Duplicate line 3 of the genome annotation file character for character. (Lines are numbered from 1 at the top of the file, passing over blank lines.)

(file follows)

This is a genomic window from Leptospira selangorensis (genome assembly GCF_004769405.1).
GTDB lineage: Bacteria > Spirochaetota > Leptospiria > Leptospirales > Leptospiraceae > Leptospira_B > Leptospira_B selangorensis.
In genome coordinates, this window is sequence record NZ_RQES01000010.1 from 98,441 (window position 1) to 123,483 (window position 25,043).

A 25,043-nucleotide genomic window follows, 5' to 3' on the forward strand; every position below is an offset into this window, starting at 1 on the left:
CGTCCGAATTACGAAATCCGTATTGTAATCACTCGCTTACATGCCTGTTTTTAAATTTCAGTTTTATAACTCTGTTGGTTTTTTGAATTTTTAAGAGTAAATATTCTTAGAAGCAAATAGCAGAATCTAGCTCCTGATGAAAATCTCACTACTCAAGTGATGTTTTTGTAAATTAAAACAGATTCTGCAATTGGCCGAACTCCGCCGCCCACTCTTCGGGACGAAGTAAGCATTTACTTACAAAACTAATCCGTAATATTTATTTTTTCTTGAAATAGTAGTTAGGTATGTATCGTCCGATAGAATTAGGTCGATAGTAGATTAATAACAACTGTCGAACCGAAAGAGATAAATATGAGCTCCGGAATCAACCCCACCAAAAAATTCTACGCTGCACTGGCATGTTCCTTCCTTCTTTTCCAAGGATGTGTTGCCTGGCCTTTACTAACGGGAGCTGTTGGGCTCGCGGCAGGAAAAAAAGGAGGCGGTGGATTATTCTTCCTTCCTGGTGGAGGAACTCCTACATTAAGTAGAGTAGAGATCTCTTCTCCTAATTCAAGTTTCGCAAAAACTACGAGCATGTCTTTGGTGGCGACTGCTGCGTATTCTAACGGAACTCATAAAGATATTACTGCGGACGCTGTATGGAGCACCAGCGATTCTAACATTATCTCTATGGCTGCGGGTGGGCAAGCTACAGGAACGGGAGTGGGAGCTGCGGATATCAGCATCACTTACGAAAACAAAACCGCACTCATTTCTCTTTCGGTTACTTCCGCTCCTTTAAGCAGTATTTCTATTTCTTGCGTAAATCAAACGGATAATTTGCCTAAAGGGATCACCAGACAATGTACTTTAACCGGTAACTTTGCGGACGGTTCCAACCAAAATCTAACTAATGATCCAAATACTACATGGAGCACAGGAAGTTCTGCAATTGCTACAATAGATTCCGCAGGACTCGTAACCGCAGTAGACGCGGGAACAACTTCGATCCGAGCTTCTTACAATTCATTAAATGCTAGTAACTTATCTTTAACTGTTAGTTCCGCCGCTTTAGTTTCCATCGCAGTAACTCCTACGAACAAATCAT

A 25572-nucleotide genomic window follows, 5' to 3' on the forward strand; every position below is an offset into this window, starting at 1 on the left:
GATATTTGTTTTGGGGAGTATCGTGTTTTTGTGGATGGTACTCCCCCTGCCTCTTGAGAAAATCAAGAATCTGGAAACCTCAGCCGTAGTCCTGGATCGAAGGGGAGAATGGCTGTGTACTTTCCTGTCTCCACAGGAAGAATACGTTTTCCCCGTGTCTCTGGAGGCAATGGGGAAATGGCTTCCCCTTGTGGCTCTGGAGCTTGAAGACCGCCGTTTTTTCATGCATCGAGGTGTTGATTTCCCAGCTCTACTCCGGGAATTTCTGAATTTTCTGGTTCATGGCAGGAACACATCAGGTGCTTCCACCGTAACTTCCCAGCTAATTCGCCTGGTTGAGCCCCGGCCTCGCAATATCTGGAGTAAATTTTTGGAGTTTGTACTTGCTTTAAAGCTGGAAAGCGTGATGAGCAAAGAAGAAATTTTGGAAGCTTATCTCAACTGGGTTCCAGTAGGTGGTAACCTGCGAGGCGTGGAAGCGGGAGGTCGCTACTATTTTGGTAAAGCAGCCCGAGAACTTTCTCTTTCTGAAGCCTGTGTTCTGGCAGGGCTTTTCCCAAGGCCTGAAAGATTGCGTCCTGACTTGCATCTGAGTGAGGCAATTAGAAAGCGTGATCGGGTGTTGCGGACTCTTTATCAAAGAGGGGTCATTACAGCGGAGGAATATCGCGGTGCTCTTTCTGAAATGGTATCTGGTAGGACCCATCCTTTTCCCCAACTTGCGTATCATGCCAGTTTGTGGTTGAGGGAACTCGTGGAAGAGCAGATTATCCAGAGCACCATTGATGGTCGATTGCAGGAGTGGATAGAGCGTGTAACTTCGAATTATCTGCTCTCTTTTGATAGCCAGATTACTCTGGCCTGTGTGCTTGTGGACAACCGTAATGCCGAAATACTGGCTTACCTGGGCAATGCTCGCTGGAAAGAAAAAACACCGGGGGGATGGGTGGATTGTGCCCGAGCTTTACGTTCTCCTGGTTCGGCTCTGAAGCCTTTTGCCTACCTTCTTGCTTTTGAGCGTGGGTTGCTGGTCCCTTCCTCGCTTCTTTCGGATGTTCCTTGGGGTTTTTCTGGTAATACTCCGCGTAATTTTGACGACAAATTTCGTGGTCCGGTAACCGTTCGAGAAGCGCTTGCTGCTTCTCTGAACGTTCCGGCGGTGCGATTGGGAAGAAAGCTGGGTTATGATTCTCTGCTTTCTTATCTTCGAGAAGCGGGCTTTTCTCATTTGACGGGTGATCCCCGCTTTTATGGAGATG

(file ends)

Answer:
In genome coordinates, this window is sequence record NZ_RQES01000010.1 from 98,441 (window position 1) to 123,483 (window position 25,043).